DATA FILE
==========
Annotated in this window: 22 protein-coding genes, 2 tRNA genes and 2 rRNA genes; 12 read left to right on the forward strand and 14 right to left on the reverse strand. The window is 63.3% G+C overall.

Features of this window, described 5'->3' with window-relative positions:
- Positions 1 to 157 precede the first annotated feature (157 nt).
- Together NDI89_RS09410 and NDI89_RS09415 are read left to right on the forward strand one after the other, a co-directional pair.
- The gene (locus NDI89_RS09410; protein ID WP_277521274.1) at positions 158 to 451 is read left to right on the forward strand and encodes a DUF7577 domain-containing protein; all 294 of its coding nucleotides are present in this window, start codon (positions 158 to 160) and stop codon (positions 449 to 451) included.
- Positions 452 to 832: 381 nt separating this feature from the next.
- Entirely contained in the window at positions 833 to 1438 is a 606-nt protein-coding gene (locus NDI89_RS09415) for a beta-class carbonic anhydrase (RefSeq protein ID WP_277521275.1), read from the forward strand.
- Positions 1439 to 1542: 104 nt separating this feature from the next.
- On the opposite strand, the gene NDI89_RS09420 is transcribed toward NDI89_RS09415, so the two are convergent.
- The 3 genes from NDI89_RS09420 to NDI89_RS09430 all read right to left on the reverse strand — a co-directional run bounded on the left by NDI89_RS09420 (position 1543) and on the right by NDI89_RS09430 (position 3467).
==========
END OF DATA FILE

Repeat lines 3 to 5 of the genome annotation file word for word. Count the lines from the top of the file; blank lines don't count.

- Positions 1 to 157 precede the first annotated feature (157 nt).
- Together NDI89_RS09410 and NDI89_RS09415 are read left to right on the forward strand one after the other, a co-directional pair.
- The gene (locus NDI89_RS09410; protein ID WP_277521274.1) at positions 158 to 451 is read left to right on the forward strand and encodes a DUF7577 domain-containing protein; all 294 of its coding nucleotides are present in this window, start codon (positions 158 to 160) and stop codon (positions 449 to 451) included.